**Vietnamese: mục tiêu của bài viết này là giới thiệu sơ lược về công cụ JMeter và cách áp dụng nó để kiểm tra tính bền vững của một website với số lượng truy cập lớn. **
The purpose of this article is to make a quick introduce about JMeter tool and how to apply it to test the performance of a website with high loading.
Why using JMeter for load testing
JMeter is a free tool, with a wide range of supported functions, and is very popular. Well, as I know (from several StackOverflow questions) there’s hundreds of popular web-testing tools out there. Just pick one, and this time I take JMeter.
Another notice is that this article won’t tell you how to configure Ant to use it along with JMeter. This tutorial is the guide to build a basic test plan to run with the JMeter GUI.
Build a test plan
First you need a test plan. For example, you want to test a Library Website when there are 200 users access at the same time. This is a very high load, given the fact that if your website has about 1000 users, it’s very rare to see 10 of them access the website resource simultaneously.
We need to specify what a typical user do when accessing our website, for example:
- The user login
- The user browse books in library
- The user review some page of the book
To perform those actions, the user (unconsciously) send HTTP request to web-server through the browser. Assume they are:
To achieve a list of requested links (and their parameters), you may use proxy server of JMeter, or an intercepting program like Fiddle2. But we don’t go into details of that issue here.
Get your test plan to JMeter:
After opening jmeter.bat, it makes a blank test plan ready for you. Here’s a screenshot:
Add a thread group: a thread group is the simulation of a user (a thread). In this thread group, we will add many HTTP Sampler Request – the action that the user will perform. Several important parameters of thread group is:
- Number of thread(user): the number of thread will run simultaneously. For example, if you want to run 100 user at a time, this number is 100.
- Loop: the number of times the thread will repeat.
- Ramp up time: the time for the system to increase the thread number to the value specified by “number of thread”. If ramp-up time is 100s for 100 users, it means the time for JMeter to start 100 thread is 100s. If not specified, the system will try to start all the thread at 0s, which may cause overloading for the machine running JMeter.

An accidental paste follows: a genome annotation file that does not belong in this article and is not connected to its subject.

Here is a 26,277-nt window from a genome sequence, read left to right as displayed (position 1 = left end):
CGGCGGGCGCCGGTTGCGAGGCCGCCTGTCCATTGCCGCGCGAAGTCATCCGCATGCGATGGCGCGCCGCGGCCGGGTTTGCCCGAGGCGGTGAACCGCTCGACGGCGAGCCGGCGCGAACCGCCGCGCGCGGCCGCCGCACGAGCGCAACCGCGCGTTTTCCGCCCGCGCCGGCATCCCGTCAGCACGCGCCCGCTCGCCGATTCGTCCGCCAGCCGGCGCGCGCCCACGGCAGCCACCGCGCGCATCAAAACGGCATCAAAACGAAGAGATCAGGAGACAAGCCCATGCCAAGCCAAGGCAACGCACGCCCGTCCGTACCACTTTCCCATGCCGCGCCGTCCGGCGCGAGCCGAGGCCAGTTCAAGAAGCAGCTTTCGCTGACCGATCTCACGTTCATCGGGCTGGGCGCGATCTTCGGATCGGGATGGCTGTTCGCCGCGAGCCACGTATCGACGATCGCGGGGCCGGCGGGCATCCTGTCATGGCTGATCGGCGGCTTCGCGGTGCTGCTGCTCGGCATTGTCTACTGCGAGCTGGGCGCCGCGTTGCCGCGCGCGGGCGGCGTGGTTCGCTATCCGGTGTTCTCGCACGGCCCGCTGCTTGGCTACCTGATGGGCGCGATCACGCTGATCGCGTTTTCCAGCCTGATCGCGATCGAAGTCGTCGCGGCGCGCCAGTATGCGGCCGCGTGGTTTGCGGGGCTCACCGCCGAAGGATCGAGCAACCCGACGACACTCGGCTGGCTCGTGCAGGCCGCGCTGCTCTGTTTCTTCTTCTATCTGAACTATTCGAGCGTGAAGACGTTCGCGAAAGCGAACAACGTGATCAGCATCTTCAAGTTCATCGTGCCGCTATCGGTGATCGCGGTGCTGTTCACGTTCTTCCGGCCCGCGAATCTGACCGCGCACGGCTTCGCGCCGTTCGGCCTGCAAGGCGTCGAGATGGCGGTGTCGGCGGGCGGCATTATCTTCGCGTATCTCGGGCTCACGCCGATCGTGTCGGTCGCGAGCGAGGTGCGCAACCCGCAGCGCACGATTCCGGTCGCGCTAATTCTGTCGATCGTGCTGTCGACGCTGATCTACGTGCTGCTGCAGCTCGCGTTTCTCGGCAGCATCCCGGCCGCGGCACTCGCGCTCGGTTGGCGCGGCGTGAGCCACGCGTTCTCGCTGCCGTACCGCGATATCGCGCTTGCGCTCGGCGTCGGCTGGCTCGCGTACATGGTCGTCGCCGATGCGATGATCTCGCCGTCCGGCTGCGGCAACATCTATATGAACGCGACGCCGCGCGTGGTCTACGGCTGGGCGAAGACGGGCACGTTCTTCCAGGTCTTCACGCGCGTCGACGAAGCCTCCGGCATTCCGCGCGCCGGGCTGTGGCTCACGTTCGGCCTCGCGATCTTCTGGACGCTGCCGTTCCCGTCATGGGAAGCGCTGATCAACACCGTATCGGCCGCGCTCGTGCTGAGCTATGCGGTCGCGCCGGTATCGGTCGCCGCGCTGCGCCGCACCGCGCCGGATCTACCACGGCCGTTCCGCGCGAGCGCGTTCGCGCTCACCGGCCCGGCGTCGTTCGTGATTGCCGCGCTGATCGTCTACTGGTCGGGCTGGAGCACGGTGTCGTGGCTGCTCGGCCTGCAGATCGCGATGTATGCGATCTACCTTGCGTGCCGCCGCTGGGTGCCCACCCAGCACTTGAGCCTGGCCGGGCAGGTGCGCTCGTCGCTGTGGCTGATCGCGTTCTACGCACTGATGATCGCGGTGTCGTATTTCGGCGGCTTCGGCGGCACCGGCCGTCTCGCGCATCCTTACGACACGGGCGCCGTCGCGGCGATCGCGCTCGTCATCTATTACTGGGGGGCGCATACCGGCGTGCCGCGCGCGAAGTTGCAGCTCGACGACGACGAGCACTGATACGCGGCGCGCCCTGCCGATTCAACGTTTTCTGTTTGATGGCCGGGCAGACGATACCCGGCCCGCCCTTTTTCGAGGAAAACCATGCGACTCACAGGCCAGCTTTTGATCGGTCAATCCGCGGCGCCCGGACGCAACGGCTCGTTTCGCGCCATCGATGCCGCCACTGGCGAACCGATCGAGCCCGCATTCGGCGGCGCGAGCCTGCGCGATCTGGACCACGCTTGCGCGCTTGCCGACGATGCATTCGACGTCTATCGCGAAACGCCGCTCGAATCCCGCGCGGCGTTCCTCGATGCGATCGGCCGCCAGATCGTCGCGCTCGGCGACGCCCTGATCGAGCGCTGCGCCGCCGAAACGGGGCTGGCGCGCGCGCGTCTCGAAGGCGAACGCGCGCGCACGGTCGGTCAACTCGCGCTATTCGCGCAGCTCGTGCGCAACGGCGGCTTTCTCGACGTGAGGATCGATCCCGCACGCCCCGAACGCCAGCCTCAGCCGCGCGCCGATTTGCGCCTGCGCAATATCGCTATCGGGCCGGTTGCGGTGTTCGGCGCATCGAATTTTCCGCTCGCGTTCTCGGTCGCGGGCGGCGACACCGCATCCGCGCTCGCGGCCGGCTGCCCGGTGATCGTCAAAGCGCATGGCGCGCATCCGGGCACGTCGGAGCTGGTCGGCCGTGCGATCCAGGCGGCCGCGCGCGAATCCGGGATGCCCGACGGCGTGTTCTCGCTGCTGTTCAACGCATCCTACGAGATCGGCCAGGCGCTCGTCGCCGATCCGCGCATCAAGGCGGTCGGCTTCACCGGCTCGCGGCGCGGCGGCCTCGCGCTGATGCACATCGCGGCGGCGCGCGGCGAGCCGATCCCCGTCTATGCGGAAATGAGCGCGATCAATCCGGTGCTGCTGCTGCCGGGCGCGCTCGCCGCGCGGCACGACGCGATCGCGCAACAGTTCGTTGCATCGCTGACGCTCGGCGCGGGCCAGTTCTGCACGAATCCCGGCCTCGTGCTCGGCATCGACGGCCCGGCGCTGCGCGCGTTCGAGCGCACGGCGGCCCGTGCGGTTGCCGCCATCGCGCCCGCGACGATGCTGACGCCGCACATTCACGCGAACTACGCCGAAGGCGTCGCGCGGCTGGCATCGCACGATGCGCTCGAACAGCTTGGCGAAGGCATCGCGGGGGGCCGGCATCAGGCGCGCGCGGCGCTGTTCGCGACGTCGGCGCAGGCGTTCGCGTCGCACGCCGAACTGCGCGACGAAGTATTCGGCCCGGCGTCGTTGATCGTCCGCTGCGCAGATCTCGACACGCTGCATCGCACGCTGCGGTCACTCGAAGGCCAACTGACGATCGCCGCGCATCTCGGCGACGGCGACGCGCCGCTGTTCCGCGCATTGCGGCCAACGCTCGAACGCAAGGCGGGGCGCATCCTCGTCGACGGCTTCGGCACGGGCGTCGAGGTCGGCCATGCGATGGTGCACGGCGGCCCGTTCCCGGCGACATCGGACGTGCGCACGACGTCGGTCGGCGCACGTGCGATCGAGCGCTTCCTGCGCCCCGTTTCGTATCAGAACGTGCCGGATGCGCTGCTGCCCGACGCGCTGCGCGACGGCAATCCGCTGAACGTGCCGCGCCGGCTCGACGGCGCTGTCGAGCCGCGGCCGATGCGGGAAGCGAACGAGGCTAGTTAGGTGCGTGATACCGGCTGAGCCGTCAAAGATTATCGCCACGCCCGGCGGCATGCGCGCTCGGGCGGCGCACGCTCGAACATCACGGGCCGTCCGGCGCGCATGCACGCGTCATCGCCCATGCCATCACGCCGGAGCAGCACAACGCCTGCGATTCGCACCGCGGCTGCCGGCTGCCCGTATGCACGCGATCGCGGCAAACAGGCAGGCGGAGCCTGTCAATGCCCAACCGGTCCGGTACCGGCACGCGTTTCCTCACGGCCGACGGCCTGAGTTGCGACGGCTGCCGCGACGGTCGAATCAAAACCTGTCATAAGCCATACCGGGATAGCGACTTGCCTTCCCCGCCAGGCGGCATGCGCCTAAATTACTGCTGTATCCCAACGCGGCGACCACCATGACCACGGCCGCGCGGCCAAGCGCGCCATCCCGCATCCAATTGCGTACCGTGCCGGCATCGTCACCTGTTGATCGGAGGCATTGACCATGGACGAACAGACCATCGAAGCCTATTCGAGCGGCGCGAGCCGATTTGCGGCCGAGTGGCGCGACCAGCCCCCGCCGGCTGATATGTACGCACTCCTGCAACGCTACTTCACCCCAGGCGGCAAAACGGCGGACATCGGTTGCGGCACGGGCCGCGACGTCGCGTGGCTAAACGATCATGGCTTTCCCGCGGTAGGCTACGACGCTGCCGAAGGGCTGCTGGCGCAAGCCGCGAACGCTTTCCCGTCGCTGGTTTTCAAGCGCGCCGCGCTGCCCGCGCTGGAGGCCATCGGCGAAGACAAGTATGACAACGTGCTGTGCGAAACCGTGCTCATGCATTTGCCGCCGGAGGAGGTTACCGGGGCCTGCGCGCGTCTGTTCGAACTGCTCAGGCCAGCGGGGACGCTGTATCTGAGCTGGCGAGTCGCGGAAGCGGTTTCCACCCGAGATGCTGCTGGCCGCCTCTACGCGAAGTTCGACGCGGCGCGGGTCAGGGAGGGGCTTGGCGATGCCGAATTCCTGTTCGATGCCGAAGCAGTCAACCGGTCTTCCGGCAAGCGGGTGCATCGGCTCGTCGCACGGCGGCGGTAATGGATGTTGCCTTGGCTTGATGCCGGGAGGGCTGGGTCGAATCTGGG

Add a HTTP Sampler Request: this is a fake HTTP request, to an URL specified. You may select the request type (POST/GET), include data in parameter table or by specifying an included file.
Add custom variable: Not all request to web server is static. Some of them maybe dynamic, based on the previous request. Hence JMeter supports perl-like syntax to include variables in request URL.
Extract information from response: JMeter support extracting value from response to put it in local variable (which may be used in following requests). The value can be extracted by XPath or Regular expression.
Add a listener: To view and do statistics on the results, you will need a listener. In JMeter, there are lots of Listener type for you to choose. Basically, “View result tree” and “View result table” listeners is used to check the server concrete response; the others are statistic reporters that summarize the result of the load-test. The most important reporters are Aggregate Report and Summary report.
User think time: An easy-forgettable parameter in building test plan is user think-time. It bases on the fact that a user can not request as rapidly as a computer, but rather, having time to think(inputting forms, viewing items,…). JMeter has various timer object to have a request delayed for a specified (maybe dynamic) time.
Mostly the estimation is rather subjective, based on parameters like:
- Error rate
- Average response time
- Max response time
- 90% Line
- CPU/ RAM usage of server
I don’t go into details of all those parameters here. But maybe it’s a subject of another post.